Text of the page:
COVID-19 has forced the activity of the Church to change. Programs were stopped. Everything we’d wanted to implement, but hadn’t found the right time, was suddenly possible. We were given a blank slate.
With this blank slate came, for the most part, an unprecedented level of grace and understanding from our congregations. Permission to change things, get things wrong, try things out. We were allowed and even encouraged, to restructure everything. When else do we get that chance?
Our leaders’ meetings moved online and are better attended than ever as the need for babysitters is removed. In our church, the Youth have moved from meeting all together on a Tuesday night into five online small groups. It’s something they’d discussed for a while but hadn’t had the buy-in or found the right moment. And it has thrived. Engagement and consistency are at an all-time high, those who were on the fringes are embedded in community, and the young people are growing in their faith.
Large churches have been able to produce great content, which has left some smaller churches feeling inadequate that they can’t provide for their people in the same way. But as this year has continued what I have noticed is that smaller churches are better able to connect with their people, and connection is more powerful than content. The old mantra of “I don’t want to know how much you know, I want to know how much you care” has never been more true, and the fact is that smaller, geographically focussed faith communities are better placed to show how much they care. When it comes to lockdown church, small is beautiful.
This concept that small is beautiful takes me back to the early stages of planting a church. It didn’t matter what we did, just that we did something, connected with our people, and knew each other. Discipleship wasn’t a program, it was every conversation we had. We were forced to innovate on a weekly basis, and our size gave us an agility that allowed us to do so.
Agility, flexibility and adaptability are the greatest tools churches have in this cultural moment. The Chinese jiating (house church) movement has for the last 70 years been one of the fastest-growing church movements in history because they have focussed on multiplication rather than addition. They cannot simply add people to a single church community, because the risk of discovery and persecution increases with each member. So instead they multiply small communities. While we don’t face the same persecution, we do face a similar problem. The bigger the church, the harder it is to meet in-person.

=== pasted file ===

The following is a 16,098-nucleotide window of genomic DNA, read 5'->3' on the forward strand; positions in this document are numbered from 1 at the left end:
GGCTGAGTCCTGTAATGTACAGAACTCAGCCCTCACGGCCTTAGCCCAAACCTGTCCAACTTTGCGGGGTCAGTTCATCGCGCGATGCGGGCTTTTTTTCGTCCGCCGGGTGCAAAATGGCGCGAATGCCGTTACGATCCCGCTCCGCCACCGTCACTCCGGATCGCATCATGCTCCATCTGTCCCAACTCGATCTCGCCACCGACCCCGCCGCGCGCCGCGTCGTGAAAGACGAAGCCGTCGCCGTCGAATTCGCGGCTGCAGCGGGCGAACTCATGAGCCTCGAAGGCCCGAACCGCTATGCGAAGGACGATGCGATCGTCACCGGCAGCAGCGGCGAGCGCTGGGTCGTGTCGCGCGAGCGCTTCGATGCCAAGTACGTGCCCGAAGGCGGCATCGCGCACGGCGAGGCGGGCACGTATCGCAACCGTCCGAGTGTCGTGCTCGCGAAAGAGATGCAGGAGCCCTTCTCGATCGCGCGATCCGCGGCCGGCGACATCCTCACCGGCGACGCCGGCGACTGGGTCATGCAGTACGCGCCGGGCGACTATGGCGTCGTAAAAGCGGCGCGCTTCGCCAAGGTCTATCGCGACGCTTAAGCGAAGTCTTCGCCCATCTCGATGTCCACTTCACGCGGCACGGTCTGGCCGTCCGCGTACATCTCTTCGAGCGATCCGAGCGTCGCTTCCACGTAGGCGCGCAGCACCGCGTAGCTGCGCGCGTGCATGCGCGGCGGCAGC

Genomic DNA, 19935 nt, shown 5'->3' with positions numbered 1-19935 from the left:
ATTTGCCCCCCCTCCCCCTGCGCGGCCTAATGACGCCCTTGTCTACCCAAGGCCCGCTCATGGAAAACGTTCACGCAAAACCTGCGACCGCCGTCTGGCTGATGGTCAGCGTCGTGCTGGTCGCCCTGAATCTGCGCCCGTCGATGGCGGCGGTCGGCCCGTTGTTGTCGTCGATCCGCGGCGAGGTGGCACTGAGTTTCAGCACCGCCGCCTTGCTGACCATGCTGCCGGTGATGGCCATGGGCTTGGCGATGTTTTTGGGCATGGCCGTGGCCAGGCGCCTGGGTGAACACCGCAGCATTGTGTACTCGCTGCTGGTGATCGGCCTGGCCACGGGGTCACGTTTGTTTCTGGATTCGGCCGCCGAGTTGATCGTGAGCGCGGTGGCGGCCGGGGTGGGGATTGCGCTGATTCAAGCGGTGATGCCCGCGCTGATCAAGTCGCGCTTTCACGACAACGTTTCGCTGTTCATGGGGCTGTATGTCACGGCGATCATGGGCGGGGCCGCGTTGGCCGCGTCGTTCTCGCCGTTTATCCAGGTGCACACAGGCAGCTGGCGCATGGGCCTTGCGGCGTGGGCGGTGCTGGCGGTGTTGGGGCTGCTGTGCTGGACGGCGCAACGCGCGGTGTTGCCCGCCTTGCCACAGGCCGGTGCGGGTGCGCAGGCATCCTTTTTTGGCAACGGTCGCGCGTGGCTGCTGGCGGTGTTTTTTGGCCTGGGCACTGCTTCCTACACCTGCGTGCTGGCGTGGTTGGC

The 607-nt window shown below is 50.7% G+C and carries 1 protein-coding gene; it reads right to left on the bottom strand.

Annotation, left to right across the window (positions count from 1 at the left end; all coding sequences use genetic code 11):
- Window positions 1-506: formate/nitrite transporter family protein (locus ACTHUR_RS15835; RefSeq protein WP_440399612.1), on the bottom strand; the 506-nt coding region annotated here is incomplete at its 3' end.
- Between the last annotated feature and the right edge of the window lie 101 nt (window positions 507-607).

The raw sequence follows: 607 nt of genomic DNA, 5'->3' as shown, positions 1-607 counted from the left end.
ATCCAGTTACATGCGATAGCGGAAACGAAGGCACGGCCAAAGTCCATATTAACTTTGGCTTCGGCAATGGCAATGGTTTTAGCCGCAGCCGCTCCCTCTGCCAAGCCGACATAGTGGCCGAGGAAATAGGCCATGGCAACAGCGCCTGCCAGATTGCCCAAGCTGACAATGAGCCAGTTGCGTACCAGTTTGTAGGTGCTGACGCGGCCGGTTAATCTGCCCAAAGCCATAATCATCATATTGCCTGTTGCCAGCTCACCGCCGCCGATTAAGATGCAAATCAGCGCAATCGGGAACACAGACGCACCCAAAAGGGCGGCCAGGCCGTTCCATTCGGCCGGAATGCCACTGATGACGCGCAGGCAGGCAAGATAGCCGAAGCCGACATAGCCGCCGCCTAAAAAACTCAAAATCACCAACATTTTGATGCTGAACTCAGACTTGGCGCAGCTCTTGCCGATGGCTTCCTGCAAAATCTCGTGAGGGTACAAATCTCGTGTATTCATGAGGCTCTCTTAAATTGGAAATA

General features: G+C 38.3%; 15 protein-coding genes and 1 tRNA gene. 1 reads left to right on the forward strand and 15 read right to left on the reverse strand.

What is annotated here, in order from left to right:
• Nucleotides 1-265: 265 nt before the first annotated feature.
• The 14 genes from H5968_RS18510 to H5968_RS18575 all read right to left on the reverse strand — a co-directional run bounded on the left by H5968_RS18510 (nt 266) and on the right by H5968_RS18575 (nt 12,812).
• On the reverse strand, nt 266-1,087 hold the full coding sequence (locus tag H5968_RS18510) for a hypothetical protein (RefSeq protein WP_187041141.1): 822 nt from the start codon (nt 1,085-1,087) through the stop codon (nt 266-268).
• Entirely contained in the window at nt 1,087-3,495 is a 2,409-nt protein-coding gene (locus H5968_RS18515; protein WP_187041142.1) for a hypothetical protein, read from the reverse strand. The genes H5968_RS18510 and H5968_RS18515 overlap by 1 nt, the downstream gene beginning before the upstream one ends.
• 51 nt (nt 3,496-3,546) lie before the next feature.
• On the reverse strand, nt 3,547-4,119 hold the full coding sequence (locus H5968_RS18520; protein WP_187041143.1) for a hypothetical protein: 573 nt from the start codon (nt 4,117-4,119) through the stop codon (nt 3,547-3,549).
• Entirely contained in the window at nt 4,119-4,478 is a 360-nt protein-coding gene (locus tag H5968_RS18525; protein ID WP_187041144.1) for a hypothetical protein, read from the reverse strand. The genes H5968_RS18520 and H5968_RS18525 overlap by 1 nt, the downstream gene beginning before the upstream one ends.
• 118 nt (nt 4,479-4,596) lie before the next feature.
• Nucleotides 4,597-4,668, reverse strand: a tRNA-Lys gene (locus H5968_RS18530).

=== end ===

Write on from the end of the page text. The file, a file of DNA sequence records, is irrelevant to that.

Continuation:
Lockdown happened very suddenly, but as we begin the slow process of lifting it we realise that we are not going to be able to meet in large numbers in the same way for a long time, so how do we connect with people? We do it by multiplying – not adding more and more people to an ever-growing congregation, but by multiplying at a smaller level – prayer triplets, alpha courses, small groups.
Don’t hear me wrong, large churches are wonderful things and able to bring a great change in our towns and cities, but we cannot go back to seeing them as the only or best model.
Crisis creates change, and from this crisis will emerge new models and new ways of doing church. The ones that will thrive are the ones that continue to listen to the voice of God and innovate on the prompting of the Holy Spirit.
When Jesus was on Earth he spent the majority of his time with his 12 disciples and with his inner circle of three. It is in the midst of community that we are deeply formed and moulded, loved and challenged, listened to and encouraged. Content alone can never transform us in the way a Jesus-centred community can, and it is in these time-intensive and deeply formative communities that Jesus modelled for us that small is beautiful.